We had another camping trip this weekend. A quick one in that we didn't head off till Saturday morning, and didn't go far - just to where we keep a sailing dinghy on Southampton Water. The view is not beautiful (Fawley oil refinery, although it does have a certain industrial beauty) but it's situated in a lovely country park, and there is a camping field attached to the club. Nothing grand, but a flat sheltered field - and frankly that's all you need.
Anyway, now we have Daisy the campervan, which is fully stocked and ready to go at a moment's notice from a 'kit' point of view, my main concern (well, isn't it always) is food. Clothes too, but I've long since learned that for a weekend trip, there's no point packing much in the way of 'changes of clothes'. I just try to make sure there's a jumper and some waterproofs, for any inclement weather that might be rude enough to strike, and appropriate easy access footwear (crocs or wellies). If you were looking for it, I can't really offer much more advice than that on the packing front as far as clothes are concerned. I also don't have a 'master camping list' to share with you - of a type which I once saw passed from one friend to another, kept as a reference document for future trips. As long as I know there's gin on board, I can live with out a dustpan and brush...
Not just gin, but treats. Some form of cake (this weekend, there was brownie). Bacon, for sandwiches on Sunday morning. Proper coffee (Daisy has her own stovetop coffee maker - yes, I know, proper coffee probably smacks more of glamping than camping, but I don't care - you can't beat an alfresco bacon buttie with a mug of proper coffee of a morning). This weekend, we also had cheese & marmite pasties.
Pasties are a great thing. What's more, I don't know a man who doesn't find his food infinitely more attractive if it's wrapped in pastry. I might try wrapping myself in pastry one of these days and see what reaction that provokes - or may be not.
Despite dashing the collective male hopes in the RJ household when the response to the question "Have they got meat in them?" garnered the response "No. Well, they do have Marmite", the verdict was that they were pretty good.
They started out as Good Food recipe, but frankly, I am always suspicious of pasty filling quantity these days, having over produced on several occasions, despite having followed filling to pastry ratios in a number of recipes to the letter. So I reduced the filling ingredients to something I thought more likely, and added in a good handful of chopped parsley.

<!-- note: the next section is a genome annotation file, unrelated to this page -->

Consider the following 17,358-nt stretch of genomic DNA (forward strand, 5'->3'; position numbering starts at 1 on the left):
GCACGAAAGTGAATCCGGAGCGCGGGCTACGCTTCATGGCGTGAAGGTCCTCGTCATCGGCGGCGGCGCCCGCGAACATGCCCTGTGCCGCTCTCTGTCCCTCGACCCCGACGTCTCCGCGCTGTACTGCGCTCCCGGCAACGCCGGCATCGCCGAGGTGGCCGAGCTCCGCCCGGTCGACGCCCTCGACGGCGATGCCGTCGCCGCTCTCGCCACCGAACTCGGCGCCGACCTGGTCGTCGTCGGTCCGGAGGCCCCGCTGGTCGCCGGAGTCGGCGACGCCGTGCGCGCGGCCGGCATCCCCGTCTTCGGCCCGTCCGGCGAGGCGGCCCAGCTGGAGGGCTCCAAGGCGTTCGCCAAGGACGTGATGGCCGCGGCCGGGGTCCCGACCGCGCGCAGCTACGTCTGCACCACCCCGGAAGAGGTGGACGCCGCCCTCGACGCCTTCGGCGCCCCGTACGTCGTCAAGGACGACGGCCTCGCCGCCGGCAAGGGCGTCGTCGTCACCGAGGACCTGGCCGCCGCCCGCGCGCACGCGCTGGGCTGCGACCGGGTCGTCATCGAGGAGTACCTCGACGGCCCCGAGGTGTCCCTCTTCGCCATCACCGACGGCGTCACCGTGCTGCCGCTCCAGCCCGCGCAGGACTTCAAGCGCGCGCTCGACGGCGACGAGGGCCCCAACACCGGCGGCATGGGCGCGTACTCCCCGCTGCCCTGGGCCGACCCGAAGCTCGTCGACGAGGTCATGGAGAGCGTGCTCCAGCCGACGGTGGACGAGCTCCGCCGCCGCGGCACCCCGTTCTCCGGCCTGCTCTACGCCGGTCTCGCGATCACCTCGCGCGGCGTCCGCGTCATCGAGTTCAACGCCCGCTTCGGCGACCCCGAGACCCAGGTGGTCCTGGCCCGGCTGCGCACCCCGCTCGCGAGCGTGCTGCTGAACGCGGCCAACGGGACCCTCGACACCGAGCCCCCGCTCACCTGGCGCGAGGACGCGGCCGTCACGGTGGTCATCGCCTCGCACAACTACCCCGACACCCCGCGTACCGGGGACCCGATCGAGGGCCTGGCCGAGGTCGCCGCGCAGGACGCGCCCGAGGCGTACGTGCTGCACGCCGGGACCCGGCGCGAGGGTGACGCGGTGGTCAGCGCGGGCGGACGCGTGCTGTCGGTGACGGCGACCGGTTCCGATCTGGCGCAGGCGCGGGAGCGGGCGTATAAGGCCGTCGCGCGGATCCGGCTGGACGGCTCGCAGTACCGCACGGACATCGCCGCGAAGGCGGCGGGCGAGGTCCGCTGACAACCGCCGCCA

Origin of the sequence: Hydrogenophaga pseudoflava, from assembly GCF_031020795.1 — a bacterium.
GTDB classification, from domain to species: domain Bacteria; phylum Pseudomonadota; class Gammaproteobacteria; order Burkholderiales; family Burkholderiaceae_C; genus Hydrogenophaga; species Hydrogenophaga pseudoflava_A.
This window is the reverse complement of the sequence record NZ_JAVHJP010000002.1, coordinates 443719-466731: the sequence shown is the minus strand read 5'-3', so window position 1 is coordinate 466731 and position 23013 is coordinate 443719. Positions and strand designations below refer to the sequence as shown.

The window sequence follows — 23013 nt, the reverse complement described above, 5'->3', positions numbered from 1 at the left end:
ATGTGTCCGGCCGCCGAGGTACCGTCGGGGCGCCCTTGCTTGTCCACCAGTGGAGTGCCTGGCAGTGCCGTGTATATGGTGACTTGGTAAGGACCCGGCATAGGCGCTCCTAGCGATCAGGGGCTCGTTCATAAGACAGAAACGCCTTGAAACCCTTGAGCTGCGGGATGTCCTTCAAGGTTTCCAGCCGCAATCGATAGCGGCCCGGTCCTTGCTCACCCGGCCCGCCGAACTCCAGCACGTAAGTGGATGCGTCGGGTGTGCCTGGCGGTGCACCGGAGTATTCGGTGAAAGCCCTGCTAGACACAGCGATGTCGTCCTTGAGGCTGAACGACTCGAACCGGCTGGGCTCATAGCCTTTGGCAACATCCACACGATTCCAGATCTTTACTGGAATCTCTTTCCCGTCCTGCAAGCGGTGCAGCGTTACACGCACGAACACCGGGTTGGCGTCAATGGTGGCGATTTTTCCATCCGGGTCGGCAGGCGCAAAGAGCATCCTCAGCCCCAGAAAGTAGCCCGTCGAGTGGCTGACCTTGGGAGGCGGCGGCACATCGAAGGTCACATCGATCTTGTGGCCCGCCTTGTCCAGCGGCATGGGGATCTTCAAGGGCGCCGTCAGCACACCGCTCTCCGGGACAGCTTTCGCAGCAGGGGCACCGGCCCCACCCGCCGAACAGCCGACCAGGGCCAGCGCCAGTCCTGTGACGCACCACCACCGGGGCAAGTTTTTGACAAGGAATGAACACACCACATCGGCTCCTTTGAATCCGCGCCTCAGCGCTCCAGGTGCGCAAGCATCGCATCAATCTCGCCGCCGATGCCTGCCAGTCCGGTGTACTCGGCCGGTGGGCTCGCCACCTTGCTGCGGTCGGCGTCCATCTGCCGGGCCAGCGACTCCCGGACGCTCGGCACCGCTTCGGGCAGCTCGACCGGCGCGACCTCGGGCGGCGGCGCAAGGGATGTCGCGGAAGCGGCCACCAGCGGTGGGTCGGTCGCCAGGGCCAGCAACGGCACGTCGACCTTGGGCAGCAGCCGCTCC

Cheese & Marmite Pasties
Made 7 decent sized pasties and a small one.
500g shortcrust pastry
350g peeled, grated potato
100g grated cheddar
60g fresh breadcrumbs
4 spring onions, finely chopped
1 large handful of flat leaf pastry, finely chopped
1 large & 1 medium egg
salt & pepper
1 good tablepoon of Marmite Line a baking sheet with greaseproof paper.
Pre-heat the oven to 160C/140 fan, and line a baking sheet with greaseproof paper.
Mix together the grated potato, cheese, breadcrumbs, spring onions and chopped parsley with the large egg and a good grind of salt and pepper.
Roll out the pastry on a floury worktop and cut out 16-17cm circles of pastry (our cereal bowls are the right size) - as many as you can: hopefully you'll get about 7.
Melt the Marmite in a saucepan with a splash of water, and brush onto the pastry rounds, leaving a border all the way round of about 1-2 cm. Divide the filling between the pastry circles, placing in the middle of the rounds. Beat the remaining egg, brush lightly around the border of each circle, then draw up the sides and squeeze together to make your pasties. Brush with the remaining beaten egg*, then place on a lined baking sheet and bake for between 50-60 minutes (mine took 55) till golden brown.
In an effort to come over all vintage picnic chic, I packed my pasties in my favourite cake tin, lined with a tea towel. Wrapped in foil, or in a plastic bag would do just fine.
I'm linking up to a new blog challenge - Four Seasons Food, which looks like fun!
Four Seasons Food hosted by Delicieux and Chezfoti
*The original recipe states that these can be frozen once the pasties are formed but before you brush them with the beaten egg, and then baked from frozen till the centres are piping hot. I didn't but it's a top tip, guaranteed to elevate you in the pasty queen stakes...